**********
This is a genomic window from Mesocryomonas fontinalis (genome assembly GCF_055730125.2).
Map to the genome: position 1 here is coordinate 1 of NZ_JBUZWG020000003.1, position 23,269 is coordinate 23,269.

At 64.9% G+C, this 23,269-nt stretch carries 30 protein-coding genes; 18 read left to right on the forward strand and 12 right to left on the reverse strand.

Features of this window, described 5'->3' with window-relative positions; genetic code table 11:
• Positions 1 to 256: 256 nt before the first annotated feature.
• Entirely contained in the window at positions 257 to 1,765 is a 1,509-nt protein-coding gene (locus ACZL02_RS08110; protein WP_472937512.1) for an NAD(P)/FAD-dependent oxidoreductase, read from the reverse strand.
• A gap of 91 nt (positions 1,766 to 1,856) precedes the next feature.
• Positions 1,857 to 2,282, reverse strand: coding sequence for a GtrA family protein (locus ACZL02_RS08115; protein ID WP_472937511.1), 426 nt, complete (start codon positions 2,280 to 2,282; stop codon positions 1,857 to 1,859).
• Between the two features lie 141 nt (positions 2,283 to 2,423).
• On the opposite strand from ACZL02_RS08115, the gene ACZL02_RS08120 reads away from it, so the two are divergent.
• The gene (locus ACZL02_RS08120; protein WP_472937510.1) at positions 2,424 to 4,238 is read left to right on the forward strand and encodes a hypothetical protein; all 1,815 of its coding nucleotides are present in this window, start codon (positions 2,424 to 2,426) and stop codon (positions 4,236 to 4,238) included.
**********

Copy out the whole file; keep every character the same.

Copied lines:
This is a genomic window from Mesocryomonas fontinalis (genome assembly GCF_055730125.2).
Map to the genome: position 1 here is coordinate 1 of NZ_JBUZWG020000003.1, position 23,269 is coordinate 23,269.

At 64.9% G+C, this 23,269-nt stretch carries 30 protein-coding genes; 18 read left to right on the forward strand and 12 right to left on the reverse strand.

Features of this window, described 5'->3' with window-relative positions; genetic code table 11:
• Positions 1 to 256: 256 nt before the first annotated feature.
• Entirely contained in the window at positions 257 to 1,765 is a 1,509-nt protein-coding gene (locus ACZL02_RS08110; protein WP_472937512.1) for an NAD(P)/FAD-dependent oxidoreductase, read from the reverse strand.
• A gap of 91 nt (positions 1,766 to 1,856) precedes the next feature.
• Positions 1,857 to 2,282, reverse strand: coding sequence for a GtrA family protein (locus ACZL02_RS08115; protein ID WP_472937511.1), 426 nt, complete (start codon positions 2,280 to 2,282; stop codon positions 1,857 to 1,859).
• Between the two features lie 141 nt (positions 2,283 to 2,423).
• On the opposite strand from ACZL02_RS08115, the gene ACZL02_RS08120 reads away from it, so the two are divergent.
• The gene (locus ACZL02_RS08120; protein WP_472937510.1) at positions 2,424 to 4,238 is read left to right on the forward strand and encodes a hypothetical protein; all 1,815 of its coding nucleotides are present in this window, start codon (positions 2,424 to 2,426) and stop codon (positions 4,236 to 4,238) included.